Saturday, July 30, 2011
Screen Gem Saturdays: Meet Robert Moseley
I am sure that in Hollywood, nobody knows who Robert Ozell Moseley was. However, the name Guy Madison might still bring back a few memories for movie fans of the 40's and 50's. Robert Moseley was just one of the many good-looking slightly-wooden acting gents represented by Hollywood Agent Henry Willson. Willson was the head of talent at David O. Selznick's newly formed Vanguard Pictures and is "credited" for renaming Roy Scherer (Rock Hudson), Arthur Kelm, (Tab Hunter), Merle Johnson, Jr. (Troy Donahue), Raymon Lee Cramton (Chad Everett), Orison Whipple Hungerford Jr. (Ty Hardin), and Francis McCown (Rory Calhoun).
Moseley was discovered by Willson in 1944 while he was on leave from the U.S. Coast Guard, visiting Hollywood. The renamed Guy Madison was given a bit part in Selznick's "Since You Went Away" and a deluge of fan mail hit the studio shortly thereafter, resulting in a contract with RKO Pictures. Here's Madison with Shirley Temple at a premiere.
This publicity still is from the 1946 movie, "Till The End of Time," starring (left to right) Guy Madison, Robert Mitchum, and Bill Williams.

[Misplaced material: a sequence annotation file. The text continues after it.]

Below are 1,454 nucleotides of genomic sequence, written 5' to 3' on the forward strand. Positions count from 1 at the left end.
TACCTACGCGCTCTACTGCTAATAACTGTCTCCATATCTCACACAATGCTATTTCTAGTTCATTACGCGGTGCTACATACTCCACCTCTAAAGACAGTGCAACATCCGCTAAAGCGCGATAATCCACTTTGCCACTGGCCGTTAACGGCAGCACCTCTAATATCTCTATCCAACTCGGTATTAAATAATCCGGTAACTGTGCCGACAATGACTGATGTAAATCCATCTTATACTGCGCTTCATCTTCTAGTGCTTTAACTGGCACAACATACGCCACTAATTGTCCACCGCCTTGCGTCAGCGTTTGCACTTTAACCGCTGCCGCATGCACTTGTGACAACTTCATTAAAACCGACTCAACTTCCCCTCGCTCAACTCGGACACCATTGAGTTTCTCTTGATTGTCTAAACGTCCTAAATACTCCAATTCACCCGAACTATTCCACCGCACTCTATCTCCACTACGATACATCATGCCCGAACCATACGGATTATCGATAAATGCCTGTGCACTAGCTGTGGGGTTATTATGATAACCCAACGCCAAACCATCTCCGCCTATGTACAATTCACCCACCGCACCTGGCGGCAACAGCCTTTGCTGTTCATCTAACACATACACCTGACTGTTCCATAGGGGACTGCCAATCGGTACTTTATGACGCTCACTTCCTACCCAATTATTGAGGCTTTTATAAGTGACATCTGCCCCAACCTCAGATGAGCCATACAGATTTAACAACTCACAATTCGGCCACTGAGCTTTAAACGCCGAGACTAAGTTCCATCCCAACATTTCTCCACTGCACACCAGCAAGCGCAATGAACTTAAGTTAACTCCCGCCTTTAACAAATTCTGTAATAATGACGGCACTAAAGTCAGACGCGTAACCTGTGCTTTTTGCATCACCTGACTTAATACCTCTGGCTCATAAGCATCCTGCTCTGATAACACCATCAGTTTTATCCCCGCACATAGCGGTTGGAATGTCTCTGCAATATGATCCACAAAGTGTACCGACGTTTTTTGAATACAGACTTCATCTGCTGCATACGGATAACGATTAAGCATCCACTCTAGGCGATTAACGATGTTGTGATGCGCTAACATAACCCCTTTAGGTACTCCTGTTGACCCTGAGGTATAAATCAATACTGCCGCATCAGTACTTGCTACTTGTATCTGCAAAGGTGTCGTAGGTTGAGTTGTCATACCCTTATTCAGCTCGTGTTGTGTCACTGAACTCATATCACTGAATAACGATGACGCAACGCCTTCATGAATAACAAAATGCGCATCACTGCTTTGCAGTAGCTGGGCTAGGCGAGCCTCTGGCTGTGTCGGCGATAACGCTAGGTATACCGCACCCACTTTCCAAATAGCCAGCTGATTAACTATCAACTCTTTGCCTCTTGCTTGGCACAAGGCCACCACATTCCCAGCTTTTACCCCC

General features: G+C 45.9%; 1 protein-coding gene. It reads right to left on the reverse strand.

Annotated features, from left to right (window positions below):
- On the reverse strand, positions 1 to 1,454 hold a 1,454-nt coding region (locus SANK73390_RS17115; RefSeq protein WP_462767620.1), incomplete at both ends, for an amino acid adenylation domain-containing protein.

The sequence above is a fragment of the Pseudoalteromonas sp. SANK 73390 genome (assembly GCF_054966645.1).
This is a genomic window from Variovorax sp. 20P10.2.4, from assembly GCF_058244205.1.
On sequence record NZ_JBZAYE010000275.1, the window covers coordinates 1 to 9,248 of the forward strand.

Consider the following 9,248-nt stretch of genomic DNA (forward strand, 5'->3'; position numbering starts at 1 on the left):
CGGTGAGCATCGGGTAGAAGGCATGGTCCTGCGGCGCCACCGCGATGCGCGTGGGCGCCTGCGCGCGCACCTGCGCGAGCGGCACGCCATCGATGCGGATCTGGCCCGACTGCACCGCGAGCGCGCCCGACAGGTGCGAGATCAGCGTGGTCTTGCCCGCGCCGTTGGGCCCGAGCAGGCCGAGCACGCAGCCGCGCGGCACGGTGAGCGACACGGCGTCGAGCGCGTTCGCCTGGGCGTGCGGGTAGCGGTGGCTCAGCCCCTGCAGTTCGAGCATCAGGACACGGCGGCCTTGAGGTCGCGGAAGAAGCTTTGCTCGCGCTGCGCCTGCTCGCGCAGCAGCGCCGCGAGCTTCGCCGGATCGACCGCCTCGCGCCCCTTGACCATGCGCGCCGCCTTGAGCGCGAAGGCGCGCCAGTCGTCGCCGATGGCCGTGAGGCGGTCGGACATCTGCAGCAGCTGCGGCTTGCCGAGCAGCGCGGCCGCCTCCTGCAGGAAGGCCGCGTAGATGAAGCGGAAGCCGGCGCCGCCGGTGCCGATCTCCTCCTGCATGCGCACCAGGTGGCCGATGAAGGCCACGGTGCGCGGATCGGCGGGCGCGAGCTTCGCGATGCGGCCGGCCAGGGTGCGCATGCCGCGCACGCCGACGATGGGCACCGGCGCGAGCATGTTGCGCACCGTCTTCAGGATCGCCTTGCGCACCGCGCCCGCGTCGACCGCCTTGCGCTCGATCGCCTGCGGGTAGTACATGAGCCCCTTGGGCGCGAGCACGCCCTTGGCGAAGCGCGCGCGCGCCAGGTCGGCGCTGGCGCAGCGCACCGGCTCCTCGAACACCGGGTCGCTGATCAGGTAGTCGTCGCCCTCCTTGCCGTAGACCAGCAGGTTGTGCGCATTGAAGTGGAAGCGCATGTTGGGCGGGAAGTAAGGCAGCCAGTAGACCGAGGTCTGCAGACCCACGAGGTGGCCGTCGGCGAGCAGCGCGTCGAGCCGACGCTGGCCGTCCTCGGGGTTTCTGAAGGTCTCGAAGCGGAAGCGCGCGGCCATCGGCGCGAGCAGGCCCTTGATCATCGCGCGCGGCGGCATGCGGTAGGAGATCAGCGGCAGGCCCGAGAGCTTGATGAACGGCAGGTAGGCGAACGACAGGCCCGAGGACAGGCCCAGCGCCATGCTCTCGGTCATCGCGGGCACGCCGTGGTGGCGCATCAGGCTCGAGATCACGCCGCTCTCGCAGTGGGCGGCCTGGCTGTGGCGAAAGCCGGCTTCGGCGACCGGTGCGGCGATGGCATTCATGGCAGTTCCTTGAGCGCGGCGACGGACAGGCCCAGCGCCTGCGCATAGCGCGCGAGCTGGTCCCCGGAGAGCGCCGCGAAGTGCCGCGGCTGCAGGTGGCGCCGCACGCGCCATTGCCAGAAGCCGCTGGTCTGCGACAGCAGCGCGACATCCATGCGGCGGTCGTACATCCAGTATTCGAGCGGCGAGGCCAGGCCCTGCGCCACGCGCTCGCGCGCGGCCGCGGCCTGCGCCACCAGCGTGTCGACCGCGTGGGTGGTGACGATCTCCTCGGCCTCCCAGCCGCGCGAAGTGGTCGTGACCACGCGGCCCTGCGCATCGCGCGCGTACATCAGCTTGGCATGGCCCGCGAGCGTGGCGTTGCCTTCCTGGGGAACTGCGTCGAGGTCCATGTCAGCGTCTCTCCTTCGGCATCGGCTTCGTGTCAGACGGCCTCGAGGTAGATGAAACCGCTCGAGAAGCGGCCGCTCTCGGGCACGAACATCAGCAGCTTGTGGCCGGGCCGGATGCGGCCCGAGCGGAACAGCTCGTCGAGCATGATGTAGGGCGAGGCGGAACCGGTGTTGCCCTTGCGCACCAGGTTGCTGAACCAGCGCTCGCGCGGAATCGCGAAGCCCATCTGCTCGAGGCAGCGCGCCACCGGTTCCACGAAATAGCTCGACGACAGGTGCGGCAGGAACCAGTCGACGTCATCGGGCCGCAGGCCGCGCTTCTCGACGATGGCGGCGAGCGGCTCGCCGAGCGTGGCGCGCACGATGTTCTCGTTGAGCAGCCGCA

It is the tale of three former U.S. Marines and the difficulty they have readjusting to civilian life. This was Madison's second film and first starring role. Here you can see the mob scene in San Francisco with Guy Madison & Bill Williams getting some lovin' from their adoring fans.
This rather odd photo, also taken in San Francisco, is most likely supposed to represent the two heartthrobs recovering from the mob scene. The shot does nothing to stop the rumors about Henry Willson and his stable of male stars.
Despite a promising start, Madison's less-than-natural "acting" style hindered him from having a stellar movie career. He eventually achieved his 15 minutes of fame though by starring in the TV series "The Adventures of Wild Bill Hickok," which ran from 1951-1958.
Last one for today shows Guy Madison with costar Shirley Temple in the somewhat stale romantic comedy, "Honeymoon."
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